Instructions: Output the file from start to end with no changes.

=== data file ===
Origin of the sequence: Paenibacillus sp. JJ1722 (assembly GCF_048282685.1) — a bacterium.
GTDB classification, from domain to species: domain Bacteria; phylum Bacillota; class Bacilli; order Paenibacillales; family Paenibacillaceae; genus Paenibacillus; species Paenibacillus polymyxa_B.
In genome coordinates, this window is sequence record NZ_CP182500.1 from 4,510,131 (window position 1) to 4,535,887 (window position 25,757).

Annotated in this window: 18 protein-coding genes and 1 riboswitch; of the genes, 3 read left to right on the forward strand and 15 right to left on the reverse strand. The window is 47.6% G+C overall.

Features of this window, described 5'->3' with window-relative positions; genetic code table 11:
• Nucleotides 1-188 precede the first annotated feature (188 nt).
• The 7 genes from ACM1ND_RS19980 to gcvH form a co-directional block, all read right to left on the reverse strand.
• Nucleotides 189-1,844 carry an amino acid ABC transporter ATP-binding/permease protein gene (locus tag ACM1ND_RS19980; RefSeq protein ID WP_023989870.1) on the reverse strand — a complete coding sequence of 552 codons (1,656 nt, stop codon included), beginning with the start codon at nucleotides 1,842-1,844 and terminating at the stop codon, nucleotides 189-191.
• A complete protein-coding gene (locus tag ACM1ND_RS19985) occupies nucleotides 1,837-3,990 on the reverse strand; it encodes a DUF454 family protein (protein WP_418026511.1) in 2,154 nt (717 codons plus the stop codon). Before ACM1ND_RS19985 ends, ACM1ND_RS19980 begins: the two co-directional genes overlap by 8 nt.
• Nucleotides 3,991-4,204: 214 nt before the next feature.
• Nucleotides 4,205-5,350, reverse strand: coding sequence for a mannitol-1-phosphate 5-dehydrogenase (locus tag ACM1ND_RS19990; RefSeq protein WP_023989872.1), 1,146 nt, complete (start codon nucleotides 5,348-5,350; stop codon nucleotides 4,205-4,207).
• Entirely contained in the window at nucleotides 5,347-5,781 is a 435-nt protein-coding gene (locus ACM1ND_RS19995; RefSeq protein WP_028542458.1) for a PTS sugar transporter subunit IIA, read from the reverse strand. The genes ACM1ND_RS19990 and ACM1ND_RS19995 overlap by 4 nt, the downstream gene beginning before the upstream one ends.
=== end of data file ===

Origin of the sequence: Paenibacillus sp. JJ1722 (assembly GCF_048282685.1) — a bacterium.
GTDB classification, from domain to species: domain Bacteria; phylum Bacillota; class Bacilli; order Paenibacillales; family Paenibacillaceae; genus Paenibacillus; species Paenibacillus polymyxa_B.
In genome coordinates, this window is sequence record NZ_CP182500.1 from 4,510,131 (window position 1) to 4,535,887 (window position 25,757).

Annotated in this window: 18 protein-coding genes and 1 riboswitch; of the genes, 3 read left to right on the forward strand and 15 right to left on the reverse strand. The window is 47.6% G+C overall.

Features of this window, described 5'->3' with window-relative positions; genetic code table 11:
• Nucleotides 1-188 precede the first annotated feature (188 nt).
• The 7 genes from ACM1ND_RS19980 to gcvH form a co-directional block, all read right to left on the reverse strand.
• Nucleotides 189-1,844 carry an amino acid ABC transporter ATP-binding/permease protein gene (locus tag ACM1ND_RS19980; RefSeq protein ID WP_023989870.1) on the reverse strand — a complete coding sequence of 552 codons (1,656 nt, stop codon included), beginning with the start codon at nucleotides 1,842-1,844 and terminating at the stop codon, nucleotides 189-191.
• A complete protein-coding gene (locus tag ACM1ND_RS19985) occupies nucleotides 1,837-3,990 on the reverse strand; it encodes a DUF454 family protein (protein WP_418026511.1) in 2,154 nt (717 codons plus the stop codon). Before ACM1ND_RS19985 ends, ACM1ND_RS19980 begins: the two co-directional genes overlap by 8 nt.
• Nucleotides 3,991-4,204: 214 nt before the next feature.
• Nucleotides 4,205-5,350, reverse strand: coding sequence for a mannitol-1-phosphate 5-dehydrogenase (locus tag ACM1ND_RS19990; RefSeq protein WP_023989872.1), 1,146 nt, complete (start codon nucleotides 5,348-5,350; stop codon nucleotides 4,205-4,207).
• Entirely contained in the window at nucleotides 5,347-5,781 is a 435-nt protein-coding gene (locus ACM1ND_RS19995; RefSeq protein WP_028542458.1) for a PTS sugar transporter subunit IIA, read from the reverse strand. The genes ACM1ND_RS19990 and ACM1ND_RS19995 overlap by 4 nt, the downstream gene beginning before the upstream one ends.